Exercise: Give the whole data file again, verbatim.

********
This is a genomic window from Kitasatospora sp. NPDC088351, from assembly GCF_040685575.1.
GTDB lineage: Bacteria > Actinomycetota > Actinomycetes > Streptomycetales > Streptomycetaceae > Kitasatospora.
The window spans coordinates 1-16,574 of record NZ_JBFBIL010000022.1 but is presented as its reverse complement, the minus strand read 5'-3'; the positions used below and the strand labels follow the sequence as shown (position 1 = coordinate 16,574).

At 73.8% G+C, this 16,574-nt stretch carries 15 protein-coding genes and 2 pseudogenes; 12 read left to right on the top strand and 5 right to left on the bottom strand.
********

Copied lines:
This is a genomic window from Kitasatospora sp. NPDC088351, from assembly GCF_040685575.1.
GTDB lineage: Bacteria > Actinomycetota > Actinomycetes > Streptomycetales > Streptomycetaceae > Kitasatospora.
The window spans coordinates 1-16,574 of record NZ_JBFBIL010000022.1 but is presented as its reverse complement, the minus strand read 5'-3'; the positions used below and the strand labels follow the sequence as shown (position 1 = coordinate 16,574).

At 73.8% G+C, this 16,574-nt stretch carries 15 protein-coding genes and 2 pseudogenes; 12 read left to right on the top strand and 5 right to left on the bottom strand.